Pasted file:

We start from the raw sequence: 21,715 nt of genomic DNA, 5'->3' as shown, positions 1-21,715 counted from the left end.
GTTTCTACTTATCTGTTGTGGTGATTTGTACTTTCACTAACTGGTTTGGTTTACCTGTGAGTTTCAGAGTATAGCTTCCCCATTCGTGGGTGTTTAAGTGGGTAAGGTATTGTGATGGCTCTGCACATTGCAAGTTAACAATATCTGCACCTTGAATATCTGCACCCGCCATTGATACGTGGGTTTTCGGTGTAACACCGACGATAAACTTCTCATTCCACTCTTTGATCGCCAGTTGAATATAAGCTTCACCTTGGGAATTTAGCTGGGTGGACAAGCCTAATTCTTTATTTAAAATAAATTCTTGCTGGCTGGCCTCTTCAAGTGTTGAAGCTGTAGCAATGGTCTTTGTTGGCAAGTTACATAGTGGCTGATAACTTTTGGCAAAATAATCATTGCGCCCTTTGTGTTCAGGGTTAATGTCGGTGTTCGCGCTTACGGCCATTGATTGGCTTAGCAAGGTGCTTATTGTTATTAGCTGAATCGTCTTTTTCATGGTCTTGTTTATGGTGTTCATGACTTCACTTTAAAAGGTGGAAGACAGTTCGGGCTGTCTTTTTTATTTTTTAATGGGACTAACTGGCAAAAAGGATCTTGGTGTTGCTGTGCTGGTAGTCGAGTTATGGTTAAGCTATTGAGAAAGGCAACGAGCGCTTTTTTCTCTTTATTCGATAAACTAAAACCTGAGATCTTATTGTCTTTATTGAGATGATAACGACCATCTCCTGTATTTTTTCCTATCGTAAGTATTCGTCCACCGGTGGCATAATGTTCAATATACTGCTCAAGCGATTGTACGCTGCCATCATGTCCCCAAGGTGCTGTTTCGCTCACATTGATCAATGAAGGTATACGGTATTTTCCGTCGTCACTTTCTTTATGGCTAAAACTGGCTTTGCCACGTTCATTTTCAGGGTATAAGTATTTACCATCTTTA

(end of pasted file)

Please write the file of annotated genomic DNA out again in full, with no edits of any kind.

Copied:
We start from the raw sequence: 21,715 nt of genomic DNA, 5'->3' as shown, positions 1-21,715 counted from the left end.
GTTTCTACTTATCTGTTGTGGTGATTTGTACTTTCACTAACTGGTTTGGTTTACCTGTGAGTTTCAGAGTATAGCTTCCCCATTCGTGGGTGTTTAAGTGGGTAAGGTATTGTGATGGCTCTGCACATTGCAAGTTAACAATATCTGCACCTTGAATATCTGCACCCGCCATTGATACGTGGGTTTTCGGTGTAACACCGACGATAAACTTCTCATTCCACTCTTTGATCGCCAGTTGAATATAAGCTTCACCTTGGGAATTTAGCTGGGTGGACAAGCCTAATTCTTTATTTAAAATAAATTCTTGCTGGCTGGCCTCTTCAAGTGTTGAAGCTGTAGCAATGGTCTTTGTTGGCAAGTTACATAGTGGCTGATAACTTTTGGCAAAATAATCATTGCGCCCTTTGTGTTCAGGGTTAATGTCGGTGTTCGCGCTTACGGCCATTGATTGGCTTAGCAAGGTGCTTATTGTTATTAGCTGAATCGTCTTTTTCATGGTCTTGTTTATGGTGTTCATGACTTCACTTTAAAAGGTGGAAGACAGTTCGGGCTGTCTTTTTTATTTTTTAATGGGACTAACTGGCAAAAAGGATCTTGGTGTTGCTGTGCTGGTAGTCGAGTTATGGTTAAGCTATTGAGAAAGGCAACGAGCGCTTTTTTCTCTTTATTCGATAAACTAAAACCTGAGATCTTATTGTCTTTATTGAGATGATAACGACCATCTCCTGTATTTTTTCCTATCGTAAGTATTCGTCCACCGGTGGCATAATGTTCAATATACTGCTCAAGCGATTGTACGCTGCCATCATGTCCCCAAGGTGCTGTTTCGCTCACATTGATCAATGAAGGTATACGGTATTTTCCGTCGTCACTTTCTTTATGGCTAAAACTGGCTTTGCCACGTTCATTTTCAGGGTATAAGTATTTACCATCTTTA